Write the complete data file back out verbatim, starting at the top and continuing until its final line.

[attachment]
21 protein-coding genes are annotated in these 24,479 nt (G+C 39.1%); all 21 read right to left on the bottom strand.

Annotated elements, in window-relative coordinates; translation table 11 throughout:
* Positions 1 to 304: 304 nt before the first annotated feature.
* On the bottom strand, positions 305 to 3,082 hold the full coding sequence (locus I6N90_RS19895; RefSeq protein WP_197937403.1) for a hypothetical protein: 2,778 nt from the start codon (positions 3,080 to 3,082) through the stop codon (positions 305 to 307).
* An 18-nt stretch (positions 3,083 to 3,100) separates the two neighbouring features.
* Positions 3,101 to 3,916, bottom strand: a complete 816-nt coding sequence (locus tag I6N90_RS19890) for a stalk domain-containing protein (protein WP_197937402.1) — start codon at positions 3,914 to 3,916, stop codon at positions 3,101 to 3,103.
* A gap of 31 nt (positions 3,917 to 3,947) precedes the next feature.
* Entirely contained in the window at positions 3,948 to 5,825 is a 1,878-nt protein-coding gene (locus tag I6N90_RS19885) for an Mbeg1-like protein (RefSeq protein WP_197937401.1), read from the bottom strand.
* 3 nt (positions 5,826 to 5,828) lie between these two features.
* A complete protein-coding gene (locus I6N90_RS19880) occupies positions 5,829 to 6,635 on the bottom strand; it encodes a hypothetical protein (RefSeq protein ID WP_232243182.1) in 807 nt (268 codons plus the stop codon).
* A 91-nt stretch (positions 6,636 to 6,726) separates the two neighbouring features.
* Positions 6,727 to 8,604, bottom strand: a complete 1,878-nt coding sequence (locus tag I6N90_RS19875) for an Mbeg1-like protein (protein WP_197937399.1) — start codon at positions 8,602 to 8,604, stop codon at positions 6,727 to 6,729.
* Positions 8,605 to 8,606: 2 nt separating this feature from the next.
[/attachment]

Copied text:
21 protein-coding genes are annotated in these 24,479 nt (G+C 39.1%); all 21 read right to left on the bottom strand.

Annotated elements, in window-relative coordinates; translation table 11 throughout:
* Positions 1 to 304: 304 nt before the first annotated feature.
* On the bottom strand, positions 305 to 3,082 hold the full coding sequence (locus I6N90_RS19895; RefSeq protein WP_197937403.1) for a hypothetical protein: 2,778 nt from the start codon (positions 3,080 to 3,082) through the stop codon (positions 305 to 307).
* An 18-nt stretch (positions 3,083 to 3,100) separates the two neighbouring features.
* Positions 3,101 to 3,916, bottom strand: a complete 816-nt coding sequence (locus tag I6N90_RS19890) for a stalk domain-containing protein (protein WP_197937402.1) — start codon at positions 3,914 to 3,916, stop codon at positions 3,101 to 3,103.
* A gap of 31 nt (positions 3,917 to 3,947) precedes the next feature.
* Entirely contained in the window at positions 3,948 to 5,825 is a 1,878-nt protein-coding gene (locus tag I6N90_RS19885) for an Mbeg1-like protein (RefSeq protein WP_197937401.1), read from the bottom strand.
* 3 nt (positions 5,826 to 5,828) lie between these two features.
* A complete protein-coding gene (locus I6N90_RS19880) occupies positions 5,829 to 6,635 on the bottom strand; it encodes a hypothetical protein (RefSeq protein ID WP_232243182.1) in 807 nt (268 codons plus the stop codon).
* A 91-nt stretch (positions 6,636 to 6,726) separates the two neighbouring features.
* Positions 6,727 to 8,604, bottom strand: a complete 1,878-nt coding sequence (locus tag I6N90_RS19875) for an Mbeg1-like protein (protein WP_197937399.1) — start codon at positions 8,602 to 8,604, stop codon at positions 6,727 to 6,729.
* Positions 8,605 to 8,606: 2 nt separating this feature from the next.